Achieving effective asset management

by FM Media
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At its recent Enterprise Asset Management event, Fujitsu focused on maximising asset returns. Brad Lawrence, Halcrow Pacific principal engineer, defined infrastructure asset management as “systematic and coordinated activities and practices through which an organisation optimally manages its assets and their associated performance, risks and expenditures over their life cycle for the purpose of achieving its organisational strategic plan”.
According to Lawrence, it is often impractical to do asset management process improvement in ‘one hit’ and it is best to have a long-term plan in place. He noted that process components that will achieve the highest business benefits should be prioritised and that the process must be driven by current business context and needs – not legacy or prospective systems.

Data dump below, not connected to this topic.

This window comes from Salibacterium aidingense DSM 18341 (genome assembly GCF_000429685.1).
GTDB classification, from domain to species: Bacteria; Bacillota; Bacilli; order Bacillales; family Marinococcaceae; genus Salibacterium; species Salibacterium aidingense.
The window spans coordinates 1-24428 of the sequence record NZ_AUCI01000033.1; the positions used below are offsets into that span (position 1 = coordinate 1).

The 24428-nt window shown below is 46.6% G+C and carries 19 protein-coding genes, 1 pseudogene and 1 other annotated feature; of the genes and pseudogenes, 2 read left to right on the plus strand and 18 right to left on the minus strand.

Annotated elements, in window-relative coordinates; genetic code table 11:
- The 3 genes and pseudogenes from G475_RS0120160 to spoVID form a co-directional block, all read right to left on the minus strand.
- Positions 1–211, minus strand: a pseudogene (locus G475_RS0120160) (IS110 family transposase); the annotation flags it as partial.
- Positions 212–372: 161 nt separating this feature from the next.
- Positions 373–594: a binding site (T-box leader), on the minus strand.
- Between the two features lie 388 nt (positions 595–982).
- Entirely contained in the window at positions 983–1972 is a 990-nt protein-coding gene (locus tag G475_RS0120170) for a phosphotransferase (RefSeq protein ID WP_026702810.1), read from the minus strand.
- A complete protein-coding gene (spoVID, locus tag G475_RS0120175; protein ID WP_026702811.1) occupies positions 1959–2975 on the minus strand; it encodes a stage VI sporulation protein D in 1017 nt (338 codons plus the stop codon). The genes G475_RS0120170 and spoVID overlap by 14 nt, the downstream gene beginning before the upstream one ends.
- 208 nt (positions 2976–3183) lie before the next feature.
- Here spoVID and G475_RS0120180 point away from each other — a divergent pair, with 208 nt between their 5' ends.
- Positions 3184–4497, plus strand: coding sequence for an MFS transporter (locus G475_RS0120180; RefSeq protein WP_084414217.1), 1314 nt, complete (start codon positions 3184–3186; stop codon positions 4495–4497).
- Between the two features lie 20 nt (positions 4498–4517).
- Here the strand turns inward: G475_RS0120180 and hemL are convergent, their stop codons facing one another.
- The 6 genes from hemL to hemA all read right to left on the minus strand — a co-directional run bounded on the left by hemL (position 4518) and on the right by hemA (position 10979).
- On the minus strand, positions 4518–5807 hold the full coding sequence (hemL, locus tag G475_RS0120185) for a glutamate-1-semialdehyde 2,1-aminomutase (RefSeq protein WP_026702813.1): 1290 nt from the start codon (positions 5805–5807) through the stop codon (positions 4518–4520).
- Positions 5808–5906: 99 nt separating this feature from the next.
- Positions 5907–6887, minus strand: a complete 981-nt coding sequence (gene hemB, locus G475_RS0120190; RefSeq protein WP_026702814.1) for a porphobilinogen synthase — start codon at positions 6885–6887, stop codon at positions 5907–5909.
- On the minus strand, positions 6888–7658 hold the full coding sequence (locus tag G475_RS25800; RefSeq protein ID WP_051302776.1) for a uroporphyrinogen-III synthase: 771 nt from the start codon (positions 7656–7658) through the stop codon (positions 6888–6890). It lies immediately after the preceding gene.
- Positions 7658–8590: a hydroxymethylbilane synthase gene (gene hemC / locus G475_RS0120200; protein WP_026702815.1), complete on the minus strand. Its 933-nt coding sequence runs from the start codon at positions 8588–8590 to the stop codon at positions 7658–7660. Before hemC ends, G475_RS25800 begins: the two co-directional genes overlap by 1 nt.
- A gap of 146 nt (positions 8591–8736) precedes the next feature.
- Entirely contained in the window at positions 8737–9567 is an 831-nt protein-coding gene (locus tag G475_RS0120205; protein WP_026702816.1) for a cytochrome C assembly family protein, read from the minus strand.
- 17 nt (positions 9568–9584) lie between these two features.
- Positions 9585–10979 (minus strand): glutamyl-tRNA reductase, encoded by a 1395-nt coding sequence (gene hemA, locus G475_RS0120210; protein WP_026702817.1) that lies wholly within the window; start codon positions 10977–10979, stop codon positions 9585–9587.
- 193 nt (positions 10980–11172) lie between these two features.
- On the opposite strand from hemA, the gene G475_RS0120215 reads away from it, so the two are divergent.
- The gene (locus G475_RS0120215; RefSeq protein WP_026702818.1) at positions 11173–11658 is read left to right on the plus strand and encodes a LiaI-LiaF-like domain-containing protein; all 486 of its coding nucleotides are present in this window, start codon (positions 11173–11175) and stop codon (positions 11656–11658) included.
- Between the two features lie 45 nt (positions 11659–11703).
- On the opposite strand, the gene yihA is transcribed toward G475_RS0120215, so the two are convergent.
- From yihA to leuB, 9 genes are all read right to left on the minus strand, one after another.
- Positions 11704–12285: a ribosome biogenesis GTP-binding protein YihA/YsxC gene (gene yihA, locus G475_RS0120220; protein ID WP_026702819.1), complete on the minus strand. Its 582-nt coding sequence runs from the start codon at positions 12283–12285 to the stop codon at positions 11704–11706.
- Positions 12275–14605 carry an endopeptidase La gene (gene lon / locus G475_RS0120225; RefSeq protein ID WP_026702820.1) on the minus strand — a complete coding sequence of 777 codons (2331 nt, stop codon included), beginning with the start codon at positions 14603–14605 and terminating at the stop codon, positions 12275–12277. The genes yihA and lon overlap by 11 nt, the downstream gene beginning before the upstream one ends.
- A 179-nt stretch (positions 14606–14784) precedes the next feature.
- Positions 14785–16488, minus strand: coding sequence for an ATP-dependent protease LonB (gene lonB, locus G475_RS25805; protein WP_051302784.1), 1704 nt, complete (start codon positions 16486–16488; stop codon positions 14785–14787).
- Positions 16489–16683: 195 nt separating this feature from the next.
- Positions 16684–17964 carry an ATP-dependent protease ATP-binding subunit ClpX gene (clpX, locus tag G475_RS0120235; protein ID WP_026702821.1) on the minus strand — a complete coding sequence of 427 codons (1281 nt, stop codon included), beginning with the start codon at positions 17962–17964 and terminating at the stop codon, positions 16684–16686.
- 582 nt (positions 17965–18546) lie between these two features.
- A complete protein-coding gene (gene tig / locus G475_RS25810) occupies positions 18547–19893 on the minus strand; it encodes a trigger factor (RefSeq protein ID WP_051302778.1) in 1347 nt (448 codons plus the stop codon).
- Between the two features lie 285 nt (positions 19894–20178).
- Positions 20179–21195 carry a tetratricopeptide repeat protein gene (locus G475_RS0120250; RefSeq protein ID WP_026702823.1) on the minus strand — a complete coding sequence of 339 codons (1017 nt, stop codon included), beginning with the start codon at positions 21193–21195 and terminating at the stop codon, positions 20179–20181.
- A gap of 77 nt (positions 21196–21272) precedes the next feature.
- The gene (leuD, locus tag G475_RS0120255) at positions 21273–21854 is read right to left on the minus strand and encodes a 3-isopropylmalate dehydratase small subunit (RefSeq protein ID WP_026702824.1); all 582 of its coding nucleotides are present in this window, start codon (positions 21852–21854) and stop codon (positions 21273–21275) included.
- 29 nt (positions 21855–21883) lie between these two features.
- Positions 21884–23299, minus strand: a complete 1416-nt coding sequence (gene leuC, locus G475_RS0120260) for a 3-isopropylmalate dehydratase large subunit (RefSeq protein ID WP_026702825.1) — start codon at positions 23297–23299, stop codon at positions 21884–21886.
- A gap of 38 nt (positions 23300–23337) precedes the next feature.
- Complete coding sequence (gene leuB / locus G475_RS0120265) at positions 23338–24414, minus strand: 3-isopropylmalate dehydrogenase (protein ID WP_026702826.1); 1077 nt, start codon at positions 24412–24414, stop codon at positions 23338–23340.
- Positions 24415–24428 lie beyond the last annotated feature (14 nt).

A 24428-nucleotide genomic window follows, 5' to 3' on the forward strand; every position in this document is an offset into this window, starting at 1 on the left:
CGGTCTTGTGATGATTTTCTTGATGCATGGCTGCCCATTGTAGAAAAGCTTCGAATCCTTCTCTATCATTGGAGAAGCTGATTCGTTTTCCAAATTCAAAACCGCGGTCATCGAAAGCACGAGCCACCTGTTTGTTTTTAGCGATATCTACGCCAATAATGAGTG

Concerning PAS 55, the British Standards Institution’s Publicly Available Specification for the optimised management of physical assets that is becoming the de-facto international reference for infrastructure management, Lawrence pointed out that it is not a ‘recipe book’, but merely provides a ‘blueprint’ for infrastructure management implementation.
He states that a gap analysis of the specific organisation against the categories outlined is the most cost-effective approach to informing a long-term infrastructure management improvement strategy.
Common issues Lawrence mentioned were:

  • operational approach not aligned with strategic or policy intent
  • defined levels of service unable to be (sustainably) delivered with current or planned budgets
  • capital, operations and maintenance planning and/or systems operating in distinct ‘silos’
  • limited consideration of non-infrastructure solutions in the asset strategy, and
  • a focus on asset condition, not service levels and risks.

He noted that the best ‘treatment’ to apply should be identified and then the best sequence of application should be identified. He concluded that the best strategy will be dependent on usage, budget availability, service level requirements and resources.

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